The Real Reason You Should Start Mixers At A Low Speed

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Stand mixers make quick work of certain cooking jobs. Whether cranking out whipped cream or kneading bread, a good mixer takes laborious tasks and turns them around with efficiency, and saves our arms in the process. While it's tempting to go from zero to 100 with these little workhorses, low and slow is the best way to approach using them.

Practically speaking, turning on a mixer at full speed is a great way to make a mess of the kitchen. But batter splatter isn't the only thing that can go wrong when turning up the intensity.

According to Southern Living, jumping too quickly between mixing speeds can put a lot of wear on the motor. To keep your mixer humming for years, start slow and gradually bring the mixer up to speed. Similarly, forcing a mixer to grind out a job on a gear that's too high can kill the motor. Fast and Foodiest knows from experience that mixing a ball of heavy dough at a speed higher than the one recommended by the manufacturer (in this case, a KitchenAid) can cause the gears to grind down. (Food on the Food explains that KitchenAid installs a fail-safe gear that breaks so that the motor won't wear out.)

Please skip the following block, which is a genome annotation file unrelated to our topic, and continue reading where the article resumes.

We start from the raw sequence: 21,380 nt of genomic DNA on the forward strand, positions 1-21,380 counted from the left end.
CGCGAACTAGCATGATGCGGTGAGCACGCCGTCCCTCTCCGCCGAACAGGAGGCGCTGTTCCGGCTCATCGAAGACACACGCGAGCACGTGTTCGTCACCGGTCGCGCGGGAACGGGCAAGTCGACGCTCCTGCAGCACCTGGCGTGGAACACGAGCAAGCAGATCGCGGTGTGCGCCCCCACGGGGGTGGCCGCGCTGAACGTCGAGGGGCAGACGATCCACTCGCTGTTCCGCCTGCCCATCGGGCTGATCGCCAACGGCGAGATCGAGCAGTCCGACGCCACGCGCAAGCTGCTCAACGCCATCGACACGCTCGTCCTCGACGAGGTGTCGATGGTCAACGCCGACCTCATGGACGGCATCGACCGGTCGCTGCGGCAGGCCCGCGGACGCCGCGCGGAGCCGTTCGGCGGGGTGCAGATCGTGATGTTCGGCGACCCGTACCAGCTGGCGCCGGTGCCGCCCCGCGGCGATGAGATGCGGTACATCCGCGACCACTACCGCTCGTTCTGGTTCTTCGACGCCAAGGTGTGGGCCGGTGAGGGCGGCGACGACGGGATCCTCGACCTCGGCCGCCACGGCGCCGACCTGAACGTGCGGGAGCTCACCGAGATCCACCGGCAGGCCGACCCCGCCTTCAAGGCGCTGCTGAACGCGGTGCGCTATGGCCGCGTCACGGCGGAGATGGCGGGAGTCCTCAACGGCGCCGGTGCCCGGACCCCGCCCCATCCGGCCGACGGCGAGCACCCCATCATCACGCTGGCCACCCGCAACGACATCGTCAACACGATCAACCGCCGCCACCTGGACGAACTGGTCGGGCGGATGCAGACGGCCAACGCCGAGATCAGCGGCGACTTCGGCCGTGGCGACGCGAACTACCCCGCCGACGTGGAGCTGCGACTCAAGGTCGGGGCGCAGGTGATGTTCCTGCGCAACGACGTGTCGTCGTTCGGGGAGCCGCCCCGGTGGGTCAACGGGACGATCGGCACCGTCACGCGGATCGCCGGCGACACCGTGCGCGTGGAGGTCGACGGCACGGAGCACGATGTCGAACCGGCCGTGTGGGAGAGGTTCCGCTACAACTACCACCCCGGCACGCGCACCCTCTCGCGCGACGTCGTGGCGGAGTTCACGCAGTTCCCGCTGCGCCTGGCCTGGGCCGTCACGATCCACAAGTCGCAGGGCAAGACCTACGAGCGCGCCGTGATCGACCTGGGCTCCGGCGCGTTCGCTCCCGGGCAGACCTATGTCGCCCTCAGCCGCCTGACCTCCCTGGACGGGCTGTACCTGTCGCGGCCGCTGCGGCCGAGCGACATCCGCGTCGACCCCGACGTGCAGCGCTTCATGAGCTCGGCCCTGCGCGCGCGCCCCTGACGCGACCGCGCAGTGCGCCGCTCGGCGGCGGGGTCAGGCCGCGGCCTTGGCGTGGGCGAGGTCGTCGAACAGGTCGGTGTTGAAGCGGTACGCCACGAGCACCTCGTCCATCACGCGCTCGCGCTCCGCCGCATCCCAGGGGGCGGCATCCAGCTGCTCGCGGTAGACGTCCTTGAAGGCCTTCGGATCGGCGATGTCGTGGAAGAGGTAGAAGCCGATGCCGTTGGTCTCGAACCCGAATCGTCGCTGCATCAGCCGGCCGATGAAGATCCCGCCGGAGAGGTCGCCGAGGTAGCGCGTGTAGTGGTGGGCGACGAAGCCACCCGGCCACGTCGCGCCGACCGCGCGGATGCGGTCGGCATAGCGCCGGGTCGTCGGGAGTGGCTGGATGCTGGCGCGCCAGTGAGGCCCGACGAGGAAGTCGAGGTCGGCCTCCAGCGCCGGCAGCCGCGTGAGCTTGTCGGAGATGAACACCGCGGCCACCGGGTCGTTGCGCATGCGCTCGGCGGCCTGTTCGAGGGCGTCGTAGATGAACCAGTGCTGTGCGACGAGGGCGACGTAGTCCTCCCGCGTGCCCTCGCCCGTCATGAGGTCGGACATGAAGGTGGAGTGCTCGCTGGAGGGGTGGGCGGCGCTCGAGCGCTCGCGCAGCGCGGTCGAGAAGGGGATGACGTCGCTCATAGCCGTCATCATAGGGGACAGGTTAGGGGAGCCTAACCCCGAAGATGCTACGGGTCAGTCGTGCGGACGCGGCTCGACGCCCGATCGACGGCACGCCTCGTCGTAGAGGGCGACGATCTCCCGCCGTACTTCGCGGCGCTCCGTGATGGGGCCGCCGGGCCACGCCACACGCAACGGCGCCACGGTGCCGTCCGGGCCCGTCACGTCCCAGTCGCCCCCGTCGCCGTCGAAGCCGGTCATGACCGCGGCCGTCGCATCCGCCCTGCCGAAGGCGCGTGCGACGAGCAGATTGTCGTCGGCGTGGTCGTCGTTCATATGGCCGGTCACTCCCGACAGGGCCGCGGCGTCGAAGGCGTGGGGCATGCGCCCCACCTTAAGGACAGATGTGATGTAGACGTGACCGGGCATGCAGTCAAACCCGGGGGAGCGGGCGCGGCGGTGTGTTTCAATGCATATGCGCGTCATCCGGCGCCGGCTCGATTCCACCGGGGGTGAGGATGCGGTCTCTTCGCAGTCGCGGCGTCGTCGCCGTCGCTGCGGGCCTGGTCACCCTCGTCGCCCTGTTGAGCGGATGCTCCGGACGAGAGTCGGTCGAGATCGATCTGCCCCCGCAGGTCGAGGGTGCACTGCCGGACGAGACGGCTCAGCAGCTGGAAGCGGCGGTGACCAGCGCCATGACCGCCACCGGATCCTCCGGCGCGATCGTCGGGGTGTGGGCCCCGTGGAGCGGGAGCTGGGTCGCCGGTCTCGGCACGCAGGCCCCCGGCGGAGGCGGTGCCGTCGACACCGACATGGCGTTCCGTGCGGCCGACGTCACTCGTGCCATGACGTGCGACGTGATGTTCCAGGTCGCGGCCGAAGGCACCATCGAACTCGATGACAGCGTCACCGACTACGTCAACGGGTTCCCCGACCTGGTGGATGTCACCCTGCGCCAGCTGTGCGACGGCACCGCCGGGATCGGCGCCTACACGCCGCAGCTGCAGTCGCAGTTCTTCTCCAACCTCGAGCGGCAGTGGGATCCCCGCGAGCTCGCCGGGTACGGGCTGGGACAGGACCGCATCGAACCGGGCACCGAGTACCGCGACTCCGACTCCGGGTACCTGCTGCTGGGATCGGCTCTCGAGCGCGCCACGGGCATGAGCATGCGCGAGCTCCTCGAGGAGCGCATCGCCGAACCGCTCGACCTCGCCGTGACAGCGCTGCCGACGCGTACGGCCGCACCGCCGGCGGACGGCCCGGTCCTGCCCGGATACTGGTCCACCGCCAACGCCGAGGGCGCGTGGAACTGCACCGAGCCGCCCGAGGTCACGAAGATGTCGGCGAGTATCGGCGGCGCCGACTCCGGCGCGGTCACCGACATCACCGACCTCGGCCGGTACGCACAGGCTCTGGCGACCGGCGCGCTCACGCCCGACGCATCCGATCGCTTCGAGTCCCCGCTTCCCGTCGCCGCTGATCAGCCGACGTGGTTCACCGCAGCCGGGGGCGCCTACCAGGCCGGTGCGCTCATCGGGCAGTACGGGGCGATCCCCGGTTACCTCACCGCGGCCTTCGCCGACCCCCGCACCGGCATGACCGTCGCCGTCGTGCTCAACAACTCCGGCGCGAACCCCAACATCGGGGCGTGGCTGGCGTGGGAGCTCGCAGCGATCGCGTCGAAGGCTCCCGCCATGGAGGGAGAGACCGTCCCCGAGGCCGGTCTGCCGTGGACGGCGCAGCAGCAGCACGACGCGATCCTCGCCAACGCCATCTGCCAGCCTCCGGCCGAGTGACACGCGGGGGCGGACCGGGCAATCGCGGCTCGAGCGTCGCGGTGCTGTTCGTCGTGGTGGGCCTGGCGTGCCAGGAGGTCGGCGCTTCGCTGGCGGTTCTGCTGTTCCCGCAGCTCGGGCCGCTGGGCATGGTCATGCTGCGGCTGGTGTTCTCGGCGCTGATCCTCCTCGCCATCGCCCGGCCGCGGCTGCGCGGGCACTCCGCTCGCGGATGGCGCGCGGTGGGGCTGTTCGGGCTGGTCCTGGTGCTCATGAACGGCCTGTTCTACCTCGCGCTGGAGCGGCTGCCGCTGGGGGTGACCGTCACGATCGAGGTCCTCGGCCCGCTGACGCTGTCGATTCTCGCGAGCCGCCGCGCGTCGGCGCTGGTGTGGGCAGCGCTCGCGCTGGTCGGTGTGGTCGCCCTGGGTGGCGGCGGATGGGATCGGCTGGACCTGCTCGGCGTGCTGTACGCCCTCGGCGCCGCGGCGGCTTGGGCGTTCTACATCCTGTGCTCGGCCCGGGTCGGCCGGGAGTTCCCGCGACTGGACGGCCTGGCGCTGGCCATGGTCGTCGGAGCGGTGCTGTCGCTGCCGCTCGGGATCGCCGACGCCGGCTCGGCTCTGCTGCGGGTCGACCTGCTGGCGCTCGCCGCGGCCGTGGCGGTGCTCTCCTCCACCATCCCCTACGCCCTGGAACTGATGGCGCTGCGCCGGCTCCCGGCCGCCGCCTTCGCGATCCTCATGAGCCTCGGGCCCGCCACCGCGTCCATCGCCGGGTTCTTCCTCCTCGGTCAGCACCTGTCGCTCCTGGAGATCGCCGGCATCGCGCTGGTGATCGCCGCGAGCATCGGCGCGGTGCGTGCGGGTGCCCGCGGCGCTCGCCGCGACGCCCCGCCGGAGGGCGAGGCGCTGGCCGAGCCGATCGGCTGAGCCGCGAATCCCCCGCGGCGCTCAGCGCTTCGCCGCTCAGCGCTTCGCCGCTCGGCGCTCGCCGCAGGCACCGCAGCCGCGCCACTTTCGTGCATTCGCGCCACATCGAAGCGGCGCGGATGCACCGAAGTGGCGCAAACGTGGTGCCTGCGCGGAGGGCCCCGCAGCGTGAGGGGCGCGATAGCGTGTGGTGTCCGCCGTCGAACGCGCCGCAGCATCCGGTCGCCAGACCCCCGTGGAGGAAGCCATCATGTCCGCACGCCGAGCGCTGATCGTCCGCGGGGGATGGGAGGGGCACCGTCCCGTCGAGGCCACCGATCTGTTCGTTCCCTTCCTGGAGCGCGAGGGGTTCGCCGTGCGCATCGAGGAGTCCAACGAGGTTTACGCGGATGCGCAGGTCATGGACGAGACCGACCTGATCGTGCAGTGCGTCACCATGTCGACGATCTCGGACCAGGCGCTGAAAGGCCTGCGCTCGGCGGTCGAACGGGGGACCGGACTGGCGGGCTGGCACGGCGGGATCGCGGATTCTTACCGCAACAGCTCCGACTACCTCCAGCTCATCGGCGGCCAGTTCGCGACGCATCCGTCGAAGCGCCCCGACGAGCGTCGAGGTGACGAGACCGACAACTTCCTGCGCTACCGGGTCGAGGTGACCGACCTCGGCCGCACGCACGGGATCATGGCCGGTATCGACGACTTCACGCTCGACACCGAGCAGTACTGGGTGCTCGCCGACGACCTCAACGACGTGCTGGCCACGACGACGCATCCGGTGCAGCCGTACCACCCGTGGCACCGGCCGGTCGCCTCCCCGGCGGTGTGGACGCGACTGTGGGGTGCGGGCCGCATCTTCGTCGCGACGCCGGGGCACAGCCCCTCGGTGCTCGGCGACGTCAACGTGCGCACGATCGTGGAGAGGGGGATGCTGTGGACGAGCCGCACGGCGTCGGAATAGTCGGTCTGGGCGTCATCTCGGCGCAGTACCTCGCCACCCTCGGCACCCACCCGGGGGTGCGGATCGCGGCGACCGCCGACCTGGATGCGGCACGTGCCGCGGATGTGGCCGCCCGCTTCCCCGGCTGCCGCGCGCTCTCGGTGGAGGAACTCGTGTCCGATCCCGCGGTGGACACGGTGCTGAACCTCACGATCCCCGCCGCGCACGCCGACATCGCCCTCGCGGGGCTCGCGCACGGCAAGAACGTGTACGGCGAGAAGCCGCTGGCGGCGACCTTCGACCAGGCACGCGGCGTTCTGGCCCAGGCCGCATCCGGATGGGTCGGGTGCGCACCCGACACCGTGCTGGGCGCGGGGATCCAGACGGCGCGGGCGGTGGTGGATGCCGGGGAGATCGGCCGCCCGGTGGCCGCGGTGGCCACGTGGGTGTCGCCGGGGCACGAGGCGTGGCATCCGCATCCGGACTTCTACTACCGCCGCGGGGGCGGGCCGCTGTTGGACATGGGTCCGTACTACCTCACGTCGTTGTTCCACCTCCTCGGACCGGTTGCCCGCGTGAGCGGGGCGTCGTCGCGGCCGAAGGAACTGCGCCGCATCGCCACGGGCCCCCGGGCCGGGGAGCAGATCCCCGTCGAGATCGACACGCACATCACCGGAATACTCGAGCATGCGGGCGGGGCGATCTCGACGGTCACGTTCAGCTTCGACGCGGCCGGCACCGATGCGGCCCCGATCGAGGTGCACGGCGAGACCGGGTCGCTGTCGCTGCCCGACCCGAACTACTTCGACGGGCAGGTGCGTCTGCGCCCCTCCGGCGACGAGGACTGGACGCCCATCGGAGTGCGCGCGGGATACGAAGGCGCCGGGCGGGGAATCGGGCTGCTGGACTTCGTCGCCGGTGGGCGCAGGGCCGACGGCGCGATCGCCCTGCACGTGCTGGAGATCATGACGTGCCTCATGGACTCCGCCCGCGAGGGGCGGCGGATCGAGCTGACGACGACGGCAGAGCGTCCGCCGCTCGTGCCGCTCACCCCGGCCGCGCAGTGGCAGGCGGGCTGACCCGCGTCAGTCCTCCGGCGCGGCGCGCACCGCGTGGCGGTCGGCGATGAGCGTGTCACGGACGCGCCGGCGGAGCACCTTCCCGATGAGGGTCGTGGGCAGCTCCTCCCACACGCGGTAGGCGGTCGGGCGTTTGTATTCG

Why starting your mixer on low is the way to go

Bakerpedia says mixing ingredients properly is critical for good baking because not only does it fully combine the ingredients but it traps air in the batter or dough. This aeration creates a lighter and fluffier consistency; Or, in the case of bread dough, activates more gluten.

While kicking the mixer into high gear may feel like a speedy shortcut to aeration, resist the urge to go full-tilt boogie. Cooks Illustrated points out that in some instances, like whipping egg whites for meringue, it's best to start slow and work your way up to a higher speed. The slower speed stretches the proteins in the eggs, giving them more room to expand, thus creating a more voluminous end product. Southern Living advocates starting slow for whipping cream as well.

Confused by what speed the numbers on your mixer actually correspond with? The Bakeologie has a handy guide that explains the speed controls for KitchenAid, the creator behind the best stand mixer for home kitchens, according to Food Network.